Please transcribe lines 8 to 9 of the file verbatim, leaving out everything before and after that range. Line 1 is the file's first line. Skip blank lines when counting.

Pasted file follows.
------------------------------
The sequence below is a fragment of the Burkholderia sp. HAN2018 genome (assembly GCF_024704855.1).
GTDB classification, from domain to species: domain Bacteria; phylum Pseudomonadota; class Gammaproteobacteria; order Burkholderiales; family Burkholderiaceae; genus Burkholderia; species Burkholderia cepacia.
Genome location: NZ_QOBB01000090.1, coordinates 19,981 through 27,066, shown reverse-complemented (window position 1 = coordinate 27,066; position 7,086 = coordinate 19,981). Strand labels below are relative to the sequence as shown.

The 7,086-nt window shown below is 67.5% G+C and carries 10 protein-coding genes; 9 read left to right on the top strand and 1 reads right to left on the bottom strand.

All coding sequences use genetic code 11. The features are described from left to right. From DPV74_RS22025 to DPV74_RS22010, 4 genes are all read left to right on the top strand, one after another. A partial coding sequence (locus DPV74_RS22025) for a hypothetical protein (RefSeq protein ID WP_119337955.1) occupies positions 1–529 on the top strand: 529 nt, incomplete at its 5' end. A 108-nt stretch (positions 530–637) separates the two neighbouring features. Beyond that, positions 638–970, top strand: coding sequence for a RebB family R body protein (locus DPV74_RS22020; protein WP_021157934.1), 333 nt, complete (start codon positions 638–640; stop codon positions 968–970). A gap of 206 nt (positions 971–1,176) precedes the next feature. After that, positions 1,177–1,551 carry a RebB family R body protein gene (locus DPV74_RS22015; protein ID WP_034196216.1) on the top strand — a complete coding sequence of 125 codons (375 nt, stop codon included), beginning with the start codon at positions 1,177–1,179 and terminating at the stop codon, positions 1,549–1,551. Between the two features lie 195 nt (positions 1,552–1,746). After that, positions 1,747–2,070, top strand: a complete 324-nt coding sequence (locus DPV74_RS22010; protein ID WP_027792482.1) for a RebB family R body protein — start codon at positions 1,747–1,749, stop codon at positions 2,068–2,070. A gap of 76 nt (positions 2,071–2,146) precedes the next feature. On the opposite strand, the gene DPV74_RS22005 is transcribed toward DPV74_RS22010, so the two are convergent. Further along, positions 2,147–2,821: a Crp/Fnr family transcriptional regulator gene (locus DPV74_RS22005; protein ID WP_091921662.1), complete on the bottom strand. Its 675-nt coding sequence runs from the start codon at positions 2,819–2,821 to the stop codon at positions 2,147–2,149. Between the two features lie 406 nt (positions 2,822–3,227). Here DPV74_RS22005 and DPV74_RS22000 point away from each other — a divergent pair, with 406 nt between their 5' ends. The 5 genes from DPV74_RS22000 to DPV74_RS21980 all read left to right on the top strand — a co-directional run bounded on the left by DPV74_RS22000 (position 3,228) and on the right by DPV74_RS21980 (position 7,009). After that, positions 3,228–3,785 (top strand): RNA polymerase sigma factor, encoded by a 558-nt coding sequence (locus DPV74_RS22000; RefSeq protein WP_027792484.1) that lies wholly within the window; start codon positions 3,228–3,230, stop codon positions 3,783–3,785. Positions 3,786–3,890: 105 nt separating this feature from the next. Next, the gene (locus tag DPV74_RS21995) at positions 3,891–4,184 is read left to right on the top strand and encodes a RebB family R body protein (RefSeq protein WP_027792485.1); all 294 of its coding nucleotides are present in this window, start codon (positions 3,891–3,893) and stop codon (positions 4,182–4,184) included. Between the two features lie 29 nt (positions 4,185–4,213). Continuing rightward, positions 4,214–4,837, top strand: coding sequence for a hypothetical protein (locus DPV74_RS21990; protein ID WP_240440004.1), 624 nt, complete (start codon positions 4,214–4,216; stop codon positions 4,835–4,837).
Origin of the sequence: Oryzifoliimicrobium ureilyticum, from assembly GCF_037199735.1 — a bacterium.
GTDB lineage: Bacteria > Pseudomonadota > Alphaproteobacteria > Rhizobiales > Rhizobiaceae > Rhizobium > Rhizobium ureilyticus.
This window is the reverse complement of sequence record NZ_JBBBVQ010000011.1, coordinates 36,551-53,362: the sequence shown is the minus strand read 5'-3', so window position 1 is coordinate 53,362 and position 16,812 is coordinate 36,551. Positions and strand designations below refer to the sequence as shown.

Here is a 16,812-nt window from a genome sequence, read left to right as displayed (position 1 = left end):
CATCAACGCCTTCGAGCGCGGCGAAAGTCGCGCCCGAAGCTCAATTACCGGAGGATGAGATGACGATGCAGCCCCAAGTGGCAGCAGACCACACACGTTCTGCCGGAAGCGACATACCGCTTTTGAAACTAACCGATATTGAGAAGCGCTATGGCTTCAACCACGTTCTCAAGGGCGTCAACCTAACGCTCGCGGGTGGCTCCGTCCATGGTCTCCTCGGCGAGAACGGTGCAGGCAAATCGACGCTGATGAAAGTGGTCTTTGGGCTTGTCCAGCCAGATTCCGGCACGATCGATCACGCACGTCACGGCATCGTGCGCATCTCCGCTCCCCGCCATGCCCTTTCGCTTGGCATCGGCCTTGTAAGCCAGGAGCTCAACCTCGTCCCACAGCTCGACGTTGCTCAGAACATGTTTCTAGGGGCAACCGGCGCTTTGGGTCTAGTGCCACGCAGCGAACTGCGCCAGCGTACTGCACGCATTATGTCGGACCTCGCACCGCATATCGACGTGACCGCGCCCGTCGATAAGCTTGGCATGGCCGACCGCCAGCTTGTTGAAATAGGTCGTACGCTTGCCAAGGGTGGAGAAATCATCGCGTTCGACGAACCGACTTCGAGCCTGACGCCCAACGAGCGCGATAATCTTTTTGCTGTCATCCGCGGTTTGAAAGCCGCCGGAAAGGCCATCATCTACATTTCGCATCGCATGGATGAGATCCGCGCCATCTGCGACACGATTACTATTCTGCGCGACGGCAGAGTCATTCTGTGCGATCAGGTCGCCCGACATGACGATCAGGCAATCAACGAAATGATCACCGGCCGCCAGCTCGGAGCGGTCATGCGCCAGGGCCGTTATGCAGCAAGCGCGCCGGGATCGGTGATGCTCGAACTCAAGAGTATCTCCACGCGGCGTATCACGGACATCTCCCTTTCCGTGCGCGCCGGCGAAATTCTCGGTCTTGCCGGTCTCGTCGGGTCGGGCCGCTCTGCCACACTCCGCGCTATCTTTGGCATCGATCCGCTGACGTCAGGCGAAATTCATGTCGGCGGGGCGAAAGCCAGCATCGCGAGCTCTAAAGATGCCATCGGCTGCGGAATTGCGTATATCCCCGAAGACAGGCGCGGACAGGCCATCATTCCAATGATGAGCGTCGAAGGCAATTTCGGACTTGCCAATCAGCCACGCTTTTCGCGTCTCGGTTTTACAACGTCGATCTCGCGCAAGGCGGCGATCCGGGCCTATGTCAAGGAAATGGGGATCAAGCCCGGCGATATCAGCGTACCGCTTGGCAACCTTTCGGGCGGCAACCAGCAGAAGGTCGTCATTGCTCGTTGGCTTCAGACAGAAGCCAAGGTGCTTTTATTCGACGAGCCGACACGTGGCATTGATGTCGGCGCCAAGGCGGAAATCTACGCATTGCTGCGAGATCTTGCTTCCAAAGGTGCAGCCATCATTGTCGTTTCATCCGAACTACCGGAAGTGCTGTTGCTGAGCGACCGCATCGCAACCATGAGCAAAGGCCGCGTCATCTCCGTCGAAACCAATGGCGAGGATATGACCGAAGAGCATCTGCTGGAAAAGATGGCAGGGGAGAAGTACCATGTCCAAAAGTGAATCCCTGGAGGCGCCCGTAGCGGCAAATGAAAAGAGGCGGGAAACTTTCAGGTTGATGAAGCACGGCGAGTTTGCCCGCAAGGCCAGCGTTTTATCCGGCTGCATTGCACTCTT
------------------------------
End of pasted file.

This window is the reverse complement of sequence record NZ_JBBBVQ010000011.1, coordinates 36,551-53,362: the sequence shown is the minus strand read 5'-3', so window position 1 is coordinate 53,362 and position 16,812 is coordinate 36,551. Positions and strand designations below refer to the sequence as shown.

Here is a 16,812-nt window from a genome sequence, read left to right as displayed (position 1 = left end):